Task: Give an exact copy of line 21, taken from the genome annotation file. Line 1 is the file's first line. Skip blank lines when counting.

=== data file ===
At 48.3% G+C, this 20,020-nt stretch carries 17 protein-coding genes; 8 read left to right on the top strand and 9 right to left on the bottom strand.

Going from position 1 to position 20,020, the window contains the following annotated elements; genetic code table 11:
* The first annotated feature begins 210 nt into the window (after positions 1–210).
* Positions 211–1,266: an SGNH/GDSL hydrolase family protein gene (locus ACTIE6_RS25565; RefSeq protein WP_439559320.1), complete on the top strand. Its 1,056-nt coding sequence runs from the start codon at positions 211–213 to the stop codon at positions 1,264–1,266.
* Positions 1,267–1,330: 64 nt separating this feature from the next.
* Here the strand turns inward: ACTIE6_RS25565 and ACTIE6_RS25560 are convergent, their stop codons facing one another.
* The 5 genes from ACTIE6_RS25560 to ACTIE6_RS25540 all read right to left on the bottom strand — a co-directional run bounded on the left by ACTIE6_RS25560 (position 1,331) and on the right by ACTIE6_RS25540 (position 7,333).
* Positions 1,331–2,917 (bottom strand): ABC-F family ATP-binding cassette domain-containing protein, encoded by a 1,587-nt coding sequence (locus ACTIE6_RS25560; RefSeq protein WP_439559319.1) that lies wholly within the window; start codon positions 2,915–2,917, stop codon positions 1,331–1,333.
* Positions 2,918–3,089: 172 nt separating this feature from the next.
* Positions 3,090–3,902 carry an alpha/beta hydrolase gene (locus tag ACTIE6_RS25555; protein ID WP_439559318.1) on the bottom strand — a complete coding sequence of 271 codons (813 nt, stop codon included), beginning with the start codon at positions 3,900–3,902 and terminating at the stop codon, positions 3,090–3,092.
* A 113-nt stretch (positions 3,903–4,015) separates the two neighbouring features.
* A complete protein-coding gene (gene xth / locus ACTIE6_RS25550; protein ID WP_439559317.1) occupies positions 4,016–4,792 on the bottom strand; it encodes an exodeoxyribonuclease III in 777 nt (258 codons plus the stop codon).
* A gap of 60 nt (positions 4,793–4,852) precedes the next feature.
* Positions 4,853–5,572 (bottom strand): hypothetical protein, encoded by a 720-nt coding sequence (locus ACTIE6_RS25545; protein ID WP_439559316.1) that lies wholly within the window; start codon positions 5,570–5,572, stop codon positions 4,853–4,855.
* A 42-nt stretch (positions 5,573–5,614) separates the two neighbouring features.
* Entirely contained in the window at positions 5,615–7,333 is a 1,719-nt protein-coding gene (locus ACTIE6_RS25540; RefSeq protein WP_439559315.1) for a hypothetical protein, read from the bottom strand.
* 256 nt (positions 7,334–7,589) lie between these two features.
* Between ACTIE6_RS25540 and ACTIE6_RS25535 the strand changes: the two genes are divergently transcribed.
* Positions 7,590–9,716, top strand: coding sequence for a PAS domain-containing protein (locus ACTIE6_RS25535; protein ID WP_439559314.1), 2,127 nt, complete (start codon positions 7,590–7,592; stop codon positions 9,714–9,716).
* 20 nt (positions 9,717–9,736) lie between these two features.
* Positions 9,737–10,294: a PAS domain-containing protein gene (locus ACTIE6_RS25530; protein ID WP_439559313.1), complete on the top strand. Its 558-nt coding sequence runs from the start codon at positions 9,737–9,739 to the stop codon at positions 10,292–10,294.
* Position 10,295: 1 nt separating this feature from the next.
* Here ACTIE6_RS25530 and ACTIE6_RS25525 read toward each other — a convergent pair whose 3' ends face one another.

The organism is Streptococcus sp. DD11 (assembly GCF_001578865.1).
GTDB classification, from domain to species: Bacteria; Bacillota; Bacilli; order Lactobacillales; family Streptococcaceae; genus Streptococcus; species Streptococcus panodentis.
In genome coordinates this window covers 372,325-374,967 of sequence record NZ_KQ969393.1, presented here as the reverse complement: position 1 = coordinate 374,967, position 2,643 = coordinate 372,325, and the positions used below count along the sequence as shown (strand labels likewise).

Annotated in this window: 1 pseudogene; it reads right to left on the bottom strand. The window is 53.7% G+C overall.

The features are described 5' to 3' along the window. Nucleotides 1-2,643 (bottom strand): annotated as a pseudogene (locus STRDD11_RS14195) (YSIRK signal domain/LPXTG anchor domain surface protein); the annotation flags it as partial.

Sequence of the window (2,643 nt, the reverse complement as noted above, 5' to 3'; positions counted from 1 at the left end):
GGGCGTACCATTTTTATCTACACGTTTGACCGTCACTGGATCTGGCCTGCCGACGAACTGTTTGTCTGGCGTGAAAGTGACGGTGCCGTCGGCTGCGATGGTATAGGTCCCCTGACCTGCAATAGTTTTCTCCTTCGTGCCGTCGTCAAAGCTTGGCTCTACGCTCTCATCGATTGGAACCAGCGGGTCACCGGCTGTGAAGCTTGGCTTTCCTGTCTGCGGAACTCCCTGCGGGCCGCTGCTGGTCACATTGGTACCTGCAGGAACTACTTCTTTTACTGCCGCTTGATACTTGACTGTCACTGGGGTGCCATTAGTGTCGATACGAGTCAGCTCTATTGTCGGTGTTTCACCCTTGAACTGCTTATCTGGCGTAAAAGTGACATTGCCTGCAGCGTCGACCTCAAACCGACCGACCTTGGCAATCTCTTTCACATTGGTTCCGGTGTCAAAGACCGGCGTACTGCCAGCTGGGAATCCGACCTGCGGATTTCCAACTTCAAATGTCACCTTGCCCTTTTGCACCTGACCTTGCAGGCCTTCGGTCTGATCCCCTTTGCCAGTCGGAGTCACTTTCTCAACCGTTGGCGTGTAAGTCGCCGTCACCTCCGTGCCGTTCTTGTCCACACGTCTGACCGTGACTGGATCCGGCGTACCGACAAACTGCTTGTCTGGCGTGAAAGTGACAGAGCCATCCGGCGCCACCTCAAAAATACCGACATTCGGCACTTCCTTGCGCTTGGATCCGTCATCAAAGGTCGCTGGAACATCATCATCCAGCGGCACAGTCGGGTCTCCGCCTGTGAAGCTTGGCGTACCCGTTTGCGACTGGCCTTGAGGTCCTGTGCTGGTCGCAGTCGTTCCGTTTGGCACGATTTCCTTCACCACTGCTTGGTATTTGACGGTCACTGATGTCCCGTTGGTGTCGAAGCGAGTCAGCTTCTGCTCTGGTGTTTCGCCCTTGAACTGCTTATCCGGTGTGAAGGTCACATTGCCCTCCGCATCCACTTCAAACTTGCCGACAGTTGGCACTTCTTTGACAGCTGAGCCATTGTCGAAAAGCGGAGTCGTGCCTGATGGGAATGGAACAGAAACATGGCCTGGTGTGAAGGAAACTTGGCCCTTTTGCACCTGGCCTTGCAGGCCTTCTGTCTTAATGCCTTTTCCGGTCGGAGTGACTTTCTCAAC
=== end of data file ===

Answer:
* Positions 9,737–10,294: a PAS domain-containing protein gene (locus ACTIE6_RS25530; protein ID WP_439559313.1), complete on the top strand. Its 558-nt coding sequence runs from the start codon at positions 9,737–9,739 to the stop codon at positions 10,292–10,294.